From last place, even in by far the fastest car, with all the other fast cars sidelined, this race did not look winnable for Hamilton. It took him until lap 11 even to find a way by Giovinazzi, such is the overtaking difficulty. Not only was there the turbulence, but run for any length of time close behind another car and the brake calliper temperatures reach critical levels. This was also a problem for Verstappen, who took 14 laps to find a way by Schumacher’s Haas, and even then it involved a bit of running off track and some wheel-banging.
Mercedes was always going to two-stop Hamilton, though they didn’t want to telegraph it so early. With a car so much faster and with a tyre age offset, it could feasibly overtake, pretty much uniquely. it brought him in early, on lap 19, and fitted a fresh set of hards. Red Bull and McLaren responded a lap later with Verstappen and Ricciardo but they didn’t have the pace to make it work – Hamilton flashing by the Red Bull as it exited the pitlane and going around the McLaren through Turn 1.
Both Alfas by this time were solidly at the back, Raikkonen having taken a 10s penalty for an unsafe release (which had taken out Mazepin), Giovinazzi taking a stop/go for speeding in the pitlane.
Ocon and Vettel were rarely more than 1.5s apart up front throughout the first stint – which for them was a long one. Any undercut attempt by Vettel was delayed by Alonso in the other Alpine always being in Vettel’s pit stop window, despite him being in the Latifi queue until the Williams pitted on lap 23.
This was an unsuccessful response to a Tsunoda undercut challenge the lap before. With those two out of the way, Sainz and Alonso jumped to third and fourth and were able to step up the pace. Alonso had just been about to fall out of Vettel’s window – ie Vettel could have pitted and exited still ahead of Alonso – before Latifi stopped. But now that Sainz and him were lapping faster than the leaders, so that window closed again, thereby extending Vettel’s stint.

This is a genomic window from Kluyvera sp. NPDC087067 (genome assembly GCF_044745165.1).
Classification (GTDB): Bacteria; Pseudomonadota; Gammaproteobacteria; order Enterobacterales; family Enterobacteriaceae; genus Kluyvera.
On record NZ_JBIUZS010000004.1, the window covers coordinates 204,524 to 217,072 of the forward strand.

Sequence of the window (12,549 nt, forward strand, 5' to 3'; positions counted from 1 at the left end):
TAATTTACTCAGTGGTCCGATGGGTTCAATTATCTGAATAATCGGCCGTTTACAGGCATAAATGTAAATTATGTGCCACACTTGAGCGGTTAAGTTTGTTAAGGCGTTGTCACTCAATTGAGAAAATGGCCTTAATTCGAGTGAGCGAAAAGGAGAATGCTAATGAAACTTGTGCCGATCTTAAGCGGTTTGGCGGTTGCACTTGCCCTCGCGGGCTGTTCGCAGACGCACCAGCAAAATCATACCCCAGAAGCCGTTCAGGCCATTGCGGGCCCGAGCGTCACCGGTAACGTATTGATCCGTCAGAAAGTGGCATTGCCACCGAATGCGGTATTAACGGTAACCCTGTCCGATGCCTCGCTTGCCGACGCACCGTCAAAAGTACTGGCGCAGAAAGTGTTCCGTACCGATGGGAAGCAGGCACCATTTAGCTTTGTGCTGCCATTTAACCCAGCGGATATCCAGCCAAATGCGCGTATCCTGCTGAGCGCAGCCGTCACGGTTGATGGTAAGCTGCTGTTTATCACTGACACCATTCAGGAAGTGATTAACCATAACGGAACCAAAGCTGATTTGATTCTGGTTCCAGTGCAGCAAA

This is where the contrasting strategies of Hamilton and the leaders became entangled. On his second set of slicks, Hamilton had made good progress, his pass on Tsunoda around the outside of the fast Turn 4 being particularly exciting. Freed from the AlphaTauri Hamilton was set to eat quickly into the pitstop window of Sainz/Alonso – and Ferrari, encouraged by Sainz, brought their car in while he still had a pit stop’s gap over the Mercedes. That was lap 32.
But Alonso stayed out, accepting that he’d be overcut by Hamilton, as Alpine suspected the Mercedes might be stopping again. In that way, Alonso continued to thwart Vettel from making the undercut attempt on Ocon. Aston eventually pulled the plug from 2.4s behind Ocon on the 36th lap. There was a delay on the left-rear which cost around 1s.
“I could see on the big screen Esteban was leading, Lewis had been catching at 2s a lap, so I knew he could be up with them unless I could hold him off.” :: Fernando Alonso
But on his fresh hards, he gave it everything on his out-lap as Ocon was flat-out on his in-lap. The Alpine stop was 1s faster than Aston’s but such had been Vettel’s out-lap pace that it was touch and go as Ocon rejoined, Esteban having to get very defensive through Turns 1 and 2.
That small pit delay almost certainly lost Vettel the chance of taking the lead of the race at this point, which would have put him on course for victory.
Alonso led the race for a few laps before making his stop on the 39th lap and rejoining fifth, around 8s behind Hamilton who was a couple of seconds behind Sainz but with his rear tyres beginning to suffer now, as he’d been pushing them in the knowledge that he’d be stopping again, just as he’d done here in the previous two years.
On his fresher tyres, Alonso was flying and eating fast into the gap to Sainz/Hamilton. “I was catching Carlos and Hamilton quite quickly and setting fastest laps. I was thinking at this stage I will overtake them and try to win the race!” Alonso recalled. But it was a mirage.